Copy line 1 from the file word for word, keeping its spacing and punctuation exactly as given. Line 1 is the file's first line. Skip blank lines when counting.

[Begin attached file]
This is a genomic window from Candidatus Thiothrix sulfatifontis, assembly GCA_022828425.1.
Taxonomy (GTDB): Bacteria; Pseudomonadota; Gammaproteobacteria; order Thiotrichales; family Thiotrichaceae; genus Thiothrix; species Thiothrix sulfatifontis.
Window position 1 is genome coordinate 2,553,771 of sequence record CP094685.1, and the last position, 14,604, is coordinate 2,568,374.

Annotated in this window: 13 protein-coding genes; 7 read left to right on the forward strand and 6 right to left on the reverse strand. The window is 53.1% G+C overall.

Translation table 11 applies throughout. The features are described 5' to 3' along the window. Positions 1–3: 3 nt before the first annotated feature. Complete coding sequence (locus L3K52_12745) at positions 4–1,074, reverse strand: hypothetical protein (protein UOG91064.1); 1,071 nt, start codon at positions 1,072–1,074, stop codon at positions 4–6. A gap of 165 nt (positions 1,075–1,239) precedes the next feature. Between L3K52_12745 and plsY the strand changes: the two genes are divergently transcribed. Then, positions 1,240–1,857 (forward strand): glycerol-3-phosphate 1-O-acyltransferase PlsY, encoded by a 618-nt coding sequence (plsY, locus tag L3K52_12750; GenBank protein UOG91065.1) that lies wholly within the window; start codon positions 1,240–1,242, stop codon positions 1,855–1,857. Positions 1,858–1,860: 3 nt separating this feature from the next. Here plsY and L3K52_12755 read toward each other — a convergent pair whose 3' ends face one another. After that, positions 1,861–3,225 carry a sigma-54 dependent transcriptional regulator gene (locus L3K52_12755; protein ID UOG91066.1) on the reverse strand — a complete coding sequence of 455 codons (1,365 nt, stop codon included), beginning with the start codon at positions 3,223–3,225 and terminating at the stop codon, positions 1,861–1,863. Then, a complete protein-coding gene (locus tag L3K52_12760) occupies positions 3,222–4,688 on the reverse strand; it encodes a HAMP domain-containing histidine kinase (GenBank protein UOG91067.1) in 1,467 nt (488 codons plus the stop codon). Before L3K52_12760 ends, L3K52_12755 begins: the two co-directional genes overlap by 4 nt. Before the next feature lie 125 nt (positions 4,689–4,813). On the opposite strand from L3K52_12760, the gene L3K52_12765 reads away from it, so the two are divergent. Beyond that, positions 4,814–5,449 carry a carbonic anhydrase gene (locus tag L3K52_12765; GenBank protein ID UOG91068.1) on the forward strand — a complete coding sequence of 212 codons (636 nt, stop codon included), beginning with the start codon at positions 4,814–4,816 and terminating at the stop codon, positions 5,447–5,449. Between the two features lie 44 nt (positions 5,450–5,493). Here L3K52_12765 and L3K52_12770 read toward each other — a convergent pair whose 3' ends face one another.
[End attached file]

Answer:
This is a genomic window from Candidatus Thiothrix sulfatifontis, assembly GCA_022828425.1.